Gunshor said she sees how the virus has affected people outside of her family and even her community.
“With all the businesses closed, many people are without work,” she said. “People need our help.”
Ellie Henry: ‘Life Is A Lot Harder Now’
“My family and I are having some trouble,” said sixth-grader Ellie Henry. “We are having trouble connecting to try to figure out what we’re going to do.”
That’s not the only challenge Henry said came with COVID-19 closures. She said fewer people are “just talking.”
“COVID-19 has caused my community to be less and less happy,” she said.
Fritz Simmons: ‘We Still Find Ways To Connect’
For Fritz Simmons, who attends Carbondale Middle School, the coronavirus outbreak was a mixed blessing. While school closures and online learning has been hard he said, “we do get to sleep in.”
His family has canceled vacations, sports and camping trips. Despite that, they’ve spent more time together.
“We’ve been going on a lot of walks and hikes together,” Simmons said. “We’ve also been playing a lot of games that we would not usually have time for, like card games and board games too.”
Hazel Lazar: 'We’re Doing The Best That We Can'
Hazel Lazar’s family paid heed to health officials when it comes to avoiding large gatherings. The sixth-grader said that they’re also wearing face masks to the grocery store.
“Most people can fight off the virus on their own,” she said, “but some have to go to hospitals and even be put on ventilators.”
“We hope that a vaccine comes out soon, and we can resume doing what we love,” Lazar said.
Jenny Vasquez: ‘I’m Not Able To Be The Same Anymore’
Before the COVID-19 outbreak, Jenny Vasquez, who’s in sixth grade, called life “awesome” because it was worry-free.
“You could go outside and enjoy life and feel everything, smell everything, touch anything you wanted and not have to worry,” Vasquez said.“You could go outside and smell the rain coming down. You could go to birthday parties and parks.”
Vasquez said she misses sports and activities, seeing more people out in public and doing things in person with friends.
“Every day you wake up knowing that you are going to do the same thing over and over and over again,” Vasquez said.
Lucas Carballeira: ‘The World Kind Of Just Had To Pause’
Like many others, Lucas Carballeira didn’t know how drastically COVID-19 would alter life in his community.
“At first, I thought it was just a small virus that couldn’t get to other countries,” he said. “But then it did.”
Carballeira spends most of his time at home and takes classes online, “which is not as fun as regular school,” he said.
Kiko Pena: 'Very Stressed'
Kiko Pena said life is different since the COVID-19 outbreak closed businesses deemed non-essential, and forced residents into their homes.
“I can’t see my friends. I can’t go on vacation,” he said. “I can’t go to public places.”
Pena said kids like him are at home, maybe playing video games and doing online school.
“Online school is very hard for me because I get confused,” Pena said, “and I cannot have my teachers’ or peers’ help.”
Maddy Applegate: ‘My Life Has Become Harder And Easier’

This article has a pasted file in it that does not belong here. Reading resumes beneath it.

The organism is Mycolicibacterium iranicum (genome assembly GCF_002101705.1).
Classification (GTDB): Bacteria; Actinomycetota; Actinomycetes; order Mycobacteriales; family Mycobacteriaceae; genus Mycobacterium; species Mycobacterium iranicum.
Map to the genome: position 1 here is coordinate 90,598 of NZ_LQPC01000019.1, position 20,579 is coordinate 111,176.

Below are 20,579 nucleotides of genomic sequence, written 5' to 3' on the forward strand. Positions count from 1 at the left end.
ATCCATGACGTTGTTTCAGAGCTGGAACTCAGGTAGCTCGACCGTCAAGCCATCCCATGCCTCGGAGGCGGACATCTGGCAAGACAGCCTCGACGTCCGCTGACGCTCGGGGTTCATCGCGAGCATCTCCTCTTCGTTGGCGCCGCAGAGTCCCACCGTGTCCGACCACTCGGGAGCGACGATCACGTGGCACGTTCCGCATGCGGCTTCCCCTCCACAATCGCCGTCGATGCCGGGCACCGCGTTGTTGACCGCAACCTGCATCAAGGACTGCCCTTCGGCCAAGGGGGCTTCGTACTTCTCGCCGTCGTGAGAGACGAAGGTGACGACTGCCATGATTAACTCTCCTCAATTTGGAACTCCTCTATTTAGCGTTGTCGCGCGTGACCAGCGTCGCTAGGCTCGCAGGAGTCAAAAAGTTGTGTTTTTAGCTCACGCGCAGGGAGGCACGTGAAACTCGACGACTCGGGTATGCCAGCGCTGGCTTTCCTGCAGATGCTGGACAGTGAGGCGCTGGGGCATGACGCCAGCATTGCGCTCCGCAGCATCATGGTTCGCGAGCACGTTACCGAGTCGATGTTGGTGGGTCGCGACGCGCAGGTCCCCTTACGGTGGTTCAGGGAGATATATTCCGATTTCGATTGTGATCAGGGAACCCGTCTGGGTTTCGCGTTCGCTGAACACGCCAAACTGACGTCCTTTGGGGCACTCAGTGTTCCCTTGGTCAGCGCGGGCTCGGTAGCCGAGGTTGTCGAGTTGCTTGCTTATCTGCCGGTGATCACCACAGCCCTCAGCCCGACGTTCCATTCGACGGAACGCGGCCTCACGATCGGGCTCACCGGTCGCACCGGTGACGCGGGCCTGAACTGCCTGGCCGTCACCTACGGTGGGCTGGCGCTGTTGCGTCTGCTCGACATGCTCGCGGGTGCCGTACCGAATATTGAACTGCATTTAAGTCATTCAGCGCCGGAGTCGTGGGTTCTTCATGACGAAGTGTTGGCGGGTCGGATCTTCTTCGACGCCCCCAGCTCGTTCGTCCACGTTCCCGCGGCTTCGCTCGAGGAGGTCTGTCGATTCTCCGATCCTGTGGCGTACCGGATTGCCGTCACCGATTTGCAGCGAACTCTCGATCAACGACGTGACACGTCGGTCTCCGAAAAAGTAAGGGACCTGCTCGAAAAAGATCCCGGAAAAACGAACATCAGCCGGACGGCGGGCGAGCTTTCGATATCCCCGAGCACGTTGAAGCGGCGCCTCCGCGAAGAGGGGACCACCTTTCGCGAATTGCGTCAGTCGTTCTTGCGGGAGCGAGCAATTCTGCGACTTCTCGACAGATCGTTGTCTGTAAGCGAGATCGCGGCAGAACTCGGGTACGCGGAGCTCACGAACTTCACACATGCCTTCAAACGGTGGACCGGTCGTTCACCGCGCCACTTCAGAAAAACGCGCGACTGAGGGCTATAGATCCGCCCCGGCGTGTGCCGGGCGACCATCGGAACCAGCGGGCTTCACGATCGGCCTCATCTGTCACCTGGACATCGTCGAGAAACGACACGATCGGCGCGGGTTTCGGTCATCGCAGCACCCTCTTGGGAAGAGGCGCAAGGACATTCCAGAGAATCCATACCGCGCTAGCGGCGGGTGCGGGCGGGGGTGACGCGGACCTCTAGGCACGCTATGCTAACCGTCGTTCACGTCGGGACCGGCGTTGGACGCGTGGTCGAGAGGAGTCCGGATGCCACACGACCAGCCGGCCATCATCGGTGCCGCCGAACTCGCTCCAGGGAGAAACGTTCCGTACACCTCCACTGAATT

Maddy Applegate said both good and bad things have come with the orders to stay home and with virtual learning.
“I can relax a little more and not have to worry about getting up at the right time every day,” she said. “But I also have a lot of work that I am expected to do every day, and it is hard to complete it all the time.”
Applegate, who attends Carbondale Middle School, hopes that when people look back on this time, they remember to see the whole picture.
“They need to know that while many people are struggling and need help, some are donating as much as they can,” she said.
Masamo Stableford: ‘Trapped’
Masamo Stableford said the pandemic blocked him from everything he loves including “friends, restaurants and the park.”
He also said he realizes he took school for granted. “I never thought I’d ever say that, but here I am, saying it,” Stableford said.
“I realize that waking up at 6:30 in the morning is worth it. So thank you stupid pandemic.”
Miles Spiess: ‘We All Had To Work Together’
The pandemic forced the ski season to end early, which meant sixth-grader Miles Spiess couldn’t compete in the Big Mountain Nationals. COVID-19 also cancelled his soccer season.
However, Spiess said one positive impact was the ways people support each other.
“Families can get together and have dinner,” he said. “Some people are sewing masks for those who need them, and others are getting groceries for people who are vulnerable.”
In a letter writing project with his class at Carbondale Middle School, he explained how they “wore masks, socially distanced, stayed at home, washed our hands, and cheered on healthcare workers.”
Nick Nardecchia: 'We Will Get Through This, But It’s Going To Take Some Effort And Kindness'
“It is hard to remember life before coronavirus,” sixth-grader Nick Nardecchia said.
“But now, most of us are only with our family, stuck inside our fenced properties, eating cold takeout food, trying to start up a conversation that we have talked about hundreds of times,” he said.
Nardecchia said COVID-19 is all anyone can talk about. He said he sees the impact on his community when he looks at closed signs on the doors of stores and restaurants.
“When walking downtown,” he said, “the empty streets are eerie.”